On Wednesday 19 July 2023, Elisabeth Valerio of the United Zimbabwe Alliance (UZA) successfully appealed the decision that had initially excluded her from the presidential race when her nomination papers were rejected due to challenges with her nomination fees payment.
On Wednesday 26 July, the High Court dismissed, with costs, another nomination challenge by Presidential aspirant Linda Masarira of the Labour, Economists and African Democrats (LEAD) opposition party whose nomination submission was rejected for failure to pay the nomination fee.
On Friday 28 July, the Supreme Court dismissed Saviour Kasukuwere’s appeal against the High Court decision disqualifying him from the presidential race.
Saviour Kasukuwere was a Minister under Robert Mugabe’s rule before the coup that threatened his and other “G40” allies’ lives, forcing him into exile in South Africa. His presidential bid is tainted by allegations of being a “willing participant” in politically motivated violence against the then-opposition MDC-T, particularly during his tenure as the ZANU-PF Political Commissar.
The appeal was dismissed without reasons with the ruling stating that reasons will follow.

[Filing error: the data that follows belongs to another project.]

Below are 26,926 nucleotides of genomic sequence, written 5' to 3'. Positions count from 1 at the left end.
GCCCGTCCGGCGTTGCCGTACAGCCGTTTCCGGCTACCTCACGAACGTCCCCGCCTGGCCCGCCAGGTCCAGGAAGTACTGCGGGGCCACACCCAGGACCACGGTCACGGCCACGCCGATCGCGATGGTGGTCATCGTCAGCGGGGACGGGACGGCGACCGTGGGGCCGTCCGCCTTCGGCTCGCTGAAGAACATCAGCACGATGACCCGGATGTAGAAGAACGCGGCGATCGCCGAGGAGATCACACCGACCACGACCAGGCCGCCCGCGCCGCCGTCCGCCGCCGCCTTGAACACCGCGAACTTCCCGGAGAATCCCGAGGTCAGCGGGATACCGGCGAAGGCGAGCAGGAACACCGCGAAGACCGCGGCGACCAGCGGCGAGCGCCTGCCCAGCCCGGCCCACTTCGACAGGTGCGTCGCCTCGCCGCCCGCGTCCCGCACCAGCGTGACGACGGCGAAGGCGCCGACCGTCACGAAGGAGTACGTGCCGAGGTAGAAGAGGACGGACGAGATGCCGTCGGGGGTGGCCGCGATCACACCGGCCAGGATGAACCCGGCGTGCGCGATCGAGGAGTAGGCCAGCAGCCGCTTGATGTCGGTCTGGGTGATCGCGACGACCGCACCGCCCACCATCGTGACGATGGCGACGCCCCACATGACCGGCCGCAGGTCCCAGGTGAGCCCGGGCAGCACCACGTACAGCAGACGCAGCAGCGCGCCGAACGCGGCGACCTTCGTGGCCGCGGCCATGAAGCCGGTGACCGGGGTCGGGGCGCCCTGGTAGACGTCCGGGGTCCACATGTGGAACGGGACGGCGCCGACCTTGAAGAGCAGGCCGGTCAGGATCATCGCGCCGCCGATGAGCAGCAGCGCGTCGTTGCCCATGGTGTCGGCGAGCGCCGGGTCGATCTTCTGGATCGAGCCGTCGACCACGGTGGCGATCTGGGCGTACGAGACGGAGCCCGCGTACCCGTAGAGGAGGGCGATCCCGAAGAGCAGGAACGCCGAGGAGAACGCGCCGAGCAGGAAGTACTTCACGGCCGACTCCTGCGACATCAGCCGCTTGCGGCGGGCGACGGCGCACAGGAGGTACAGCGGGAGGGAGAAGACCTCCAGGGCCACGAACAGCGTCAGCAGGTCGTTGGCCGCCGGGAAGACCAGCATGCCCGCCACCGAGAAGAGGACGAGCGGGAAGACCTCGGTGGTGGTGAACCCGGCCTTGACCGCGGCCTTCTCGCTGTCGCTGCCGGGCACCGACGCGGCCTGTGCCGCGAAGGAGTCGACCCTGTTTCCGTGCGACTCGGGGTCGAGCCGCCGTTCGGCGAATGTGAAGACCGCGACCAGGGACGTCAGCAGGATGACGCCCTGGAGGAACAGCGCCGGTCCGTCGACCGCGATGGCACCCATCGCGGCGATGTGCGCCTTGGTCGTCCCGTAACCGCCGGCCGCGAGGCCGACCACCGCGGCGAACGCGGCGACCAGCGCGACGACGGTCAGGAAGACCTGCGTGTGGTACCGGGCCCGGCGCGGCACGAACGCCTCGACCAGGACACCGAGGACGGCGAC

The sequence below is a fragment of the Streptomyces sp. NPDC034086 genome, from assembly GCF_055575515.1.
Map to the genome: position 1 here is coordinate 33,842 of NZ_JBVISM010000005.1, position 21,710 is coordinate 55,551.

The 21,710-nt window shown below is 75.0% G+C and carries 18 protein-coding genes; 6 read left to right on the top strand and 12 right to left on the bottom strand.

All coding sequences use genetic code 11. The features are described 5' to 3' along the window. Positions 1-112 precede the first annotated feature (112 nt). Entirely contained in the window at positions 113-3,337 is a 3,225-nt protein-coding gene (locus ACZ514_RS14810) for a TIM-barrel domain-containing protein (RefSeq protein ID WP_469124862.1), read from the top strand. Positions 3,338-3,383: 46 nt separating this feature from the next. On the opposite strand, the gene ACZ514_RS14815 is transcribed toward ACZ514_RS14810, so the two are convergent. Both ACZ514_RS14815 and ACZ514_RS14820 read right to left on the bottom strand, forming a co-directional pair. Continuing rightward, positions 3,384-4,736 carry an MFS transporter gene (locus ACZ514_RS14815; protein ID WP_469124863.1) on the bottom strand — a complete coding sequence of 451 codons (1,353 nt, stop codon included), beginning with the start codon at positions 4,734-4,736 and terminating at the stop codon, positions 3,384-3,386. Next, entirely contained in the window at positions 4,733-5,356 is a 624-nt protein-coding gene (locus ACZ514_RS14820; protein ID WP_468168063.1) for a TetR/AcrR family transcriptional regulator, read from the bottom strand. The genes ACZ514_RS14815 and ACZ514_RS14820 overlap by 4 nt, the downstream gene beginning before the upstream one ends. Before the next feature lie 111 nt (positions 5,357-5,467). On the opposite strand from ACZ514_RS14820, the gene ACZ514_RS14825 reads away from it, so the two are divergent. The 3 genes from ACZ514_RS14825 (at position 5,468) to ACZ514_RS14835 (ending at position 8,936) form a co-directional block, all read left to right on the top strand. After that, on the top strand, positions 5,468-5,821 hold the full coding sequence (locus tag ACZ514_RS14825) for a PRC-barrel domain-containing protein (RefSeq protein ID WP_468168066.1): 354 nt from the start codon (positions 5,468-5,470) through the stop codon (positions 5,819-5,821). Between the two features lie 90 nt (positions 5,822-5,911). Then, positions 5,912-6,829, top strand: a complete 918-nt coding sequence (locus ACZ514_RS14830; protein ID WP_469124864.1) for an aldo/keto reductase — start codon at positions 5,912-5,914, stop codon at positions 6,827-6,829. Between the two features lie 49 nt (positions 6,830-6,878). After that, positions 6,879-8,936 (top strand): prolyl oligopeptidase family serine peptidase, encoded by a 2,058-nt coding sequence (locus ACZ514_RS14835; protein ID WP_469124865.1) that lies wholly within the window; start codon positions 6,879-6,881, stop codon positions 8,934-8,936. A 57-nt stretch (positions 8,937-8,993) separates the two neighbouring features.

Kasukuwere’s legal team is considering the next available steps to ensure his place on the ballot paper.
Parliamentary Candidates Issues
On Thursday 3 August, the Supreme Court reinstated 12 Bulawayo main opposition Citizens Coalition for Change (CCC) parliamentary candidates who had been struck off from the ballot after the High Court ruled that they had submitted their nomination papers after 4pm.
Also, six other candidates from Zimbabwe African People’s Union (ZAPU), FreeZim Congress and Zimbabwe African National Congress (ZANC), who had also been affected by the earlier ruling, were also re-instated.
On Thursday 27 July, Justice Nokuthula Moyo, on behalf of Justice Bongani Ndlovu, handed down a ruling that the now re-instated 12 would not run in the August 23 election, as they had allegedly filed their papers ‘late’.
In the earlier ruling, the judge argued that the Zimbabwe Electoral Commission violated the rules when it allowed the candidates to successfully file their nomination papers after the 4 pm deadline despite reports of the Zimbabwe Electoral Commission’s confirmation that they had filed on time.